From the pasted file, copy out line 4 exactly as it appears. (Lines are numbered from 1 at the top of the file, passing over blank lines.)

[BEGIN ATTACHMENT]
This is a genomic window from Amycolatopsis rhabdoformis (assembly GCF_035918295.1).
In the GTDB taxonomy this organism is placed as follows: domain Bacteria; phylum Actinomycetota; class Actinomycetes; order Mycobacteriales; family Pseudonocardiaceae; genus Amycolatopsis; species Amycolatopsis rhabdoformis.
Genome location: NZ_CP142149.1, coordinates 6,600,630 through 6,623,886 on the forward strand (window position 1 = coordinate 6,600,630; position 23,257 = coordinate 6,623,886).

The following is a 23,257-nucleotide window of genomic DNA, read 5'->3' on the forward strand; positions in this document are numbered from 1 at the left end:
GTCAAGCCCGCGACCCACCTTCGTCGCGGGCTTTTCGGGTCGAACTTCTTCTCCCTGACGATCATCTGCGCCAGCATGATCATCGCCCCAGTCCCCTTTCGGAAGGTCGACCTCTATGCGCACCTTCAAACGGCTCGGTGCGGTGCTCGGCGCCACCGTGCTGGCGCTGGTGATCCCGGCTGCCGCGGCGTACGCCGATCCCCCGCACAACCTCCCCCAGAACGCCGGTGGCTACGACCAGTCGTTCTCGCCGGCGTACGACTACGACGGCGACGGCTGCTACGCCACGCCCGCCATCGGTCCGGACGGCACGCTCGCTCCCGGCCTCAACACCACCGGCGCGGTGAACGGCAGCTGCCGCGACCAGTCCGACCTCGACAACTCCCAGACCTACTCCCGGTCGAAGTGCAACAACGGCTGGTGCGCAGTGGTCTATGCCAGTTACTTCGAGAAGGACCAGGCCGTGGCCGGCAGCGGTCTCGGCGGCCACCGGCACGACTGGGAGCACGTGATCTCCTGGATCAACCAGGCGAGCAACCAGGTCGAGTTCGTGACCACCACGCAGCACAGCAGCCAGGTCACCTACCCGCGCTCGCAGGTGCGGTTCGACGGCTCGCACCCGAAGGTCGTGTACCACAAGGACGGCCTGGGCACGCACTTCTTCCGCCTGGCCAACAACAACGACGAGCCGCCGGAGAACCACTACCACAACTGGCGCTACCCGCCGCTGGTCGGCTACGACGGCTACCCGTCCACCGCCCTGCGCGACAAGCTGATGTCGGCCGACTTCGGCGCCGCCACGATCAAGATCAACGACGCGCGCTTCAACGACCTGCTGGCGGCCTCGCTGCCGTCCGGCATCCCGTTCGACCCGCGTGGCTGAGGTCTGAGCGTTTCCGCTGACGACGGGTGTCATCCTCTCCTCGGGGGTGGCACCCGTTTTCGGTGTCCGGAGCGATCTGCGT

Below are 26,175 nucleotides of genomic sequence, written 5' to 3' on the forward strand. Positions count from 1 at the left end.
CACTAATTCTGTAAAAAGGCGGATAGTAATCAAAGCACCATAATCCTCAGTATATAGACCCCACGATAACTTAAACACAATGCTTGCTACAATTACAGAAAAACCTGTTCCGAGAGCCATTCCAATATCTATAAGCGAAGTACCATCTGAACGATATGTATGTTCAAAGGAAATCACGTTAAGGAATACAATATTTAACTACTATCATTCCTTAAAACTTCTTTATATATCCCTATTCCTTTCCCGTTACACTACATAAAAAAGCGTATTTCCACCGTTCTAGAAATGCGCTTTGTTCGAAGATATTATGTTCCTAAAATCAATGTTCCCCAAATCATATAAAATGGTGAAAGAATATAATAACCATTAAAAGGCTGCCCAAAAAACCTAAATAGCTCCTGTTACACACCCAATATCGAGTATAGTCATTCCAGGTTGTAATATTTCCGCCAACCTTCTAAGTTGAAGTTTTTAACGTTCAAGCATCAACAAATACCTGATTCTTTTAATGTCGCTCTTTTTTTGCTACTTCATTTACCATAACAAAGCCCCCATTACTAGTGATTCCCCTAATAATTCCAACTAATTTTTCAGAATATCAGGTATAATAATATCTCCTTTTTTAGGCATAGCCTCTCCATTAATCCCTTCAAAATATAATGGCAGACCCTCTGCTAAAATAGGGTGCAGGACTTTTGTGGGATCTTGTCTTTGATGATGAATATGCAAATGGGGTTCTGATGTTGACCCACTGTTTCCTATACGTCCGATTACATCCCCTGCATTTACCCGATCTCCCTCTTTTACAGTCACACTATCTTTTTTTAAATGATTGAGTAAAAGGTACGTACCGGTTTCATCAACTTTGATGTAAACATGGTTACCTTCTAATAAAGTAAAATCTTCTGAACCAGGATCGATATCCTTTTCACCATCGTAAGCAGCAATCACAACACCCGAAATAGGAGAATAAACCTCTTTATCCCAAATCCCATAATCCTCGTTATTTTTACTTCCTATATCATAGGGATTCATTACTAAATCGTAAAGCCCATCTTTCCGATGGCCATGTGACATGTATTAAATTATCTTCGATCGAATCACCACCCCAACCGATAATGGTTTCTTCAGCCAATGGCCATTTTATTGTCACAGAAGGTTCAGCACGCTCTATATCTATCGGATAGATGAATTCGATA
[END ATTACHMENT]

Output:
The following is a 23,257-nucleotide window of genomic DNA, read 5'->3' on the forward strand; positions in this document are numbered from 1 at the left end: